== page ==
Legal situation in England
What does the English law say?
There is no legal definition of the term cyberbullying in England. However there are many laws that apply to cases of cybermobbing and accompanying attacks on the victims:
- Protection from Harassment Act 1997; Criminal Justice and Public Order Act 1994; Malicious Communications Act 1988
- Communications Act 2003, section 127:
This law prohibits the sending of obscene, offensive or inappropriate news. It should mentioned that online groomers do not belong to those news, because they write first friendly and want to establish a trust relationship with their victim.
Education Act 2011:
- Teachers are allowed to solve cybermobbing problems by searching and deleting such content on mobile phones or computers of their students.
Defamation Act 2013:
- This rule stipulates that the database provider is responsible for the deletion of offensive content.
In addition to the legislative effort to handle the problem of cyberbullying, there is a wealth of guidelines and guidance on how parents, teachers and students should behave in order to avoid such incidents or to quickly resolve such incidents.
According to the criminal law in 2015, a new criminal record was established with adults to protect minors against unwanted and sexual contact. Against the background of changing communication channels and techniques, contact should be punished for the purpose of establishing sexual contact between perpetrators and victims. This includes in particular the initiation of contacts through chat and the Internet in general with the intention of the adult to approach the minor, to gain his trust and later to have any sexual contact with him. The maximum penalty is 10 years.
In the area of civil law, the adult who is looking for such contacts can impose a kind of "risk of sexual harm" order in the context of prevention. This prohibits the person concerned from seeking online contacts with minors.
It should be noted that the age limit is 16 years. In general this is the case, because even adolescents can abuse others of the same age or children. Where volunteering is on two sides, the law enforcement authority will deny the public interest and cease the pursuit.
English criminal law has its own criminal record for sexting. It is called "Revenge Pornography", translating revenge pornography. The fact that the Criminal Justice and Courts Act 2015 has been dealt with in Section 33 of the Criminal Justice and Courts Act and threatens a maximum sentence of two years of imprisonment For the law enforcement agencies to act, the published recordings must be "sexual" and "private". Both terms are defined in section 35.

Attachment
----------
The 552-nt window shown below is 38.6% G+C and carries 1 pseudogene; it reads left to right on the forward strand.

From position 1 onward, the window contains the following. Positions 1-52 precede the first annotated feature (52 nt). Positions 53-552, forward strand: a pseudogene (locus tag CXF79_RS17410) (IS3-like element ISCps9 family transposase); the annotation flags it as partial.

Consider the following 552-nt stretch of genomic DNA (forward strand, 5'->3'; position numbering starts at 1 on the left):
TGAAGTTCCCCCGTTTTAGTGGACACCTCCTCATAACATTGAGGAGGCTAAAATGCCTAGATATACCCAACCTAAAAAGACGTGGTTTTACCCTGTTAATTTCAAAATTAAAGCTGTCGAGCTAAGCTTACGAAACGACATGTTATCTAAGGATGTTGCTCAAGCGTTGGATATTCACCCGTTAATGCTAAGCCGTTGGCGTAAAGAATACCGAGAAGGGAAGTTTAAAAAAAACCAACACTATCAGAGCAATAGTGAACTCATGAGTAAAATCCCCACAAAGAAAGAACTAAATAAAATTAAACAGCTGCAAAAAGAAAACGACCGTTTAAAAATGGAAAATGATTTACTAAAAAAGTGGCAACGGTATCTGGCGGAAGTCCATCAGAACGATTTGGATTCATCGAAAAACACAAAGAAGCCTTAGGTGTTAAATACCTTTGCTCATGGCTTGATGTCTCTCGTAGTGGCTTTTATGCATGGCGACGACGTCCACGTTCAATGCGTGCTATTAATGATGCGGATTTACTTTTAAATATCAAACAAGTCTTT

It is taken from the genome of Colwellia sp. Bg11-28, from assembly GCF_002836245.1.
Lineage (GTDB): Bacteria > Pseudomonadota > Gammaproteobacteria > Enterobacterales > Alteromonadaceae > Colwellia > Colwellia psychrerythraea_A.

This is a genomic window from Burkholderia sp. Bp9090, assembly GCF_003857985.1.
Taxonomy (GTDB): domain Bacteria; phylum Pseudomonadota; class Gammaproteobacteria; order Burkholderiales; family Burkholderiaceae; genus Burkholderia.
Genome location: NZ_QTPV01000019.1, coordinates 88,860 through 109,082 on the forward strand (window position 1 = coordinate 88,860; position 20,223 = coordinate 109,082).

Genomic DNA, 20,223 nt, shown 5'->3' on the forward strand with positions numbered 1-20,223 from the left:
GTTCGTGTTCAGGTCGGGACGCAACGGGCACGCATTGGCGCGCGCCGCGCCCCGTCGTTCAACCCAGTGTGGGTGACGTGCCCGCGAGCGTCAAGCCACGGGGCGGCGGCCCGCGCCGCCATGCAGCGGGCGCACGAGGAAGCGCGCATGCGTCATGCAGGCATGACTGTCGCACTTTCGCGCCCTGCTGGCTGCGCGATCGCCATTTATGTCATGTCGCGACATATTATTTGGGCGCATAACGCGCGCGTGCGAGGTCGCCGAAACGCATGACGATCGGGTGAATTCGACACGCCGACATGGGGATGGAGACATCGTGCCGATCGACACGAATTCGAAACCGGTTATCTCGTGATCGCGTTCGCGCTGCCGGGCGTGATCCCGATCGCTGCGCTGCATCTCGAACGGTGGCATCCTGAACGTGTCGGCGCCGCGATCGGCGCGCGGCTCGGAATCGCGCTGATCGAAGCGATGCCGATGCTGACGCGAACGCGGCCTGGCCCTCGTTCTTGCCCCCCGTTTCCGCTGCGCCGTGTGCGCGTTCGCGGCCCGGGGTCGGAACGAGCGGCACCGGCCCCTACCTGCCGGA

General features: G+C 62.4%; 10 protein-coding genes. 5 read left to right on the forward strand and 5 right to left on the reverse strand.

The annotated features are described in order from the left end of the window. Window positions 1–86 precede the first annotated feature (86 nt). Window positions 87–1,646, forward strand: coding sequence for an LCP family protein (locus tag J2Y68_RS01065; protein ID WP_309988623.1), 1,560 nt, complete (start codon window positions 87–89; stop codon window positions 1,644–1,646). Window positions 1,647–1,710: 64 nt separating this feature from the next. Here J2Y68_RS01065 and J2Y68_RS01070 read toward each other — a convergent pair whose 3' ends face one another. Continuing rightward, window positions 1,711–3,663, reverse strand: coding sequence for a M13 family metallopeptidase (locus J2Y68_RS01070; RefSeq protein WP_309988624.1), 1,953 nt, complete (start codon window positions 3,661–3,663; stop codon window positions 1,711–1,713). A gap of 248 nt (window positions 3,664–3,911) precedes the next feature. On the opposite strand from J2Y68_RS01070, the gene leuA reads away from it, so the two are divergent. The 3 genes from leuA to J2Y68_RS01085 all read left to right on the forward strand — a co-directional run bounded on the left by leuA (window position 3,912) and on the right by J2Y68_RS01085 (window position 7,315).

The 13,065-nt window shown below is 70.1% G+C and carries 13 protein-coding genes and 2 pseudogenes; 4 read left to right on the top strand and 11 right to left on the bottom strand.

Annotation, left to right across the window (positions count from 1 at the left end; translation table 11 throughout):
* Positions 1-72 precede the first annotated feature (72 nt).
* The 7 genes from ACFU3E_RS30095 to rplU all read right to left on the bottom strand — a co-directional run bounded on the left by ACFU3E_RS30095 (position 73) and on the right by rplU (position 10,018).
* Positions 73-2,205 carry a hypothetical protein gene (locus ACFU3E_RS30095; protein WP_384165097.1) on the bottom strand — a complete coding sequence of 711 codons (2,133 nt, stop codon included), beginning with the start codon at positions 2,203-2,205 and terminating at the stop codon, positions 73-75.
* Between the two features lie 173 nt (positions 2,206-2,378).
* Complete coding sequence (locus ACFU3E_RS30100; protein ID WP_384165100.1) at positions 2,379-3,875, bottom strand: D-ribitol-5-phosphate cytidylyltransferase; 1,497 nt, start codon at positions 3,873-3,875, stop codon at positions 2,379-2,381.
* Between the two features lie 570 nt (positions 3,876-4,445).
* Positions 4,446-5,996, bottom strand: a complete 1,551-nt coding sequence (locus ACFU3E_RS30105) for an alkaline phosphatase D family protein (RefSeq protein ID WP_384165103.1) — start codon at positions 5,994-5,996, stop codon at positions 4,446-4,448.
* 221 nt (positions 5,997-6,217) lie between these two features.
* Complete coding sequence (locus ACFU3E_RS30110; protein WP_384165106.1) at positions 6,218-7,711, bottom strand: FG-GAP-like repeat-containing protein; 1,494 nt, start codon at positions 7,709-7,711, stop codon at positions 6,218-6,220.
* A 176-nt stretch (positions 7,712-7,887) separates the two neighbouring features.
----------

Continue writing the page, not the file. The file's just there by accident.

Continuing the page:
For posing pictures it is forbidden, if one is under 18 years old, to make indecent pictures of themselves or other underage persons or to share with others.
For more information click: http://www.cps.gov.uk/legal/h_to_k/indecent_images_of_children/
What does the German law say?
Even if cyberbullying itself doesn't lead to a criminal offense, legal measures could be taken against such kind of actions:
- Without agreement, posted videos and photos harm the right to a private life and the right to personal image (also "Portrait right"). So measures could be taken against the post (for example disposition and temporary restraining order, see below).
- When lies or insults are spread – for example through social networks or by E-mail - legal action could be taken. In addition, a complaint for libel or insult could be lodged (see below).
- If someone is permanently being offended or bullied by E-mail, Messenger or SMS, they could take action under the Anti-Stalking-Law.
When the so called "Cyberbullys" or perpetrators, don't stop their actions after the warning, the victims could exercise their rights through civil proceedings.
Injunction/place under interdiction, legal arrangements, criminal action
The injunction of a civil suit is intended to compel the "Cyberbully" to obey the requirements of the written warning before the court's decision. If the perpetrators don't change their behavior, they suffer the consequences, the court accepts the complaint and it is a final decision. Moreover damages could be claimed.
Court orders are fast proceedings - for emergencies. It is possible to apply for the appropriate court order only in the period after the violation has been announced (for some courts four weeks, for others up to three months).
The court order has significant advantages in comparison with civil action: it can be executed within several weeks and in the meantime the cyberbullys may stop.
The heaviest forms of cyberbullying could give an occasion for civil action – under certain circumstances parallel to the civil protection. They include, for example the cases, in which the victims are in danger of serious physical violence. Object of the criminal law are threats, compulsion and blackmail.
First of all the following crimes could be commited:
- § 201a of the criminal law „Violating the right to privacy through the captured image“
- § 185 of the criminal law "Libel"
- § 186 of the criminal law „Slander“
- § 187 of the criminal law „Defamation“
- § 238 of the criminal law „Persecution“
- § 131 of the criminal law „Violence“
- § 22 of the copyright law „The right to your own image“
- § 223 of the criminal law "Heavy physical injury"
- § 240 of the criminal law "Compulsion"
- § 253 of the criminal law "Blackmail"
Furthermore, the webpage could be required to remove all texts, photos and videos. This could be enforced by law, but can be expensive, especially with foreign hosting sites.
Other European law systems don't have legal frame purely for cyberbullying. For them, the guilt comes from the other crimes.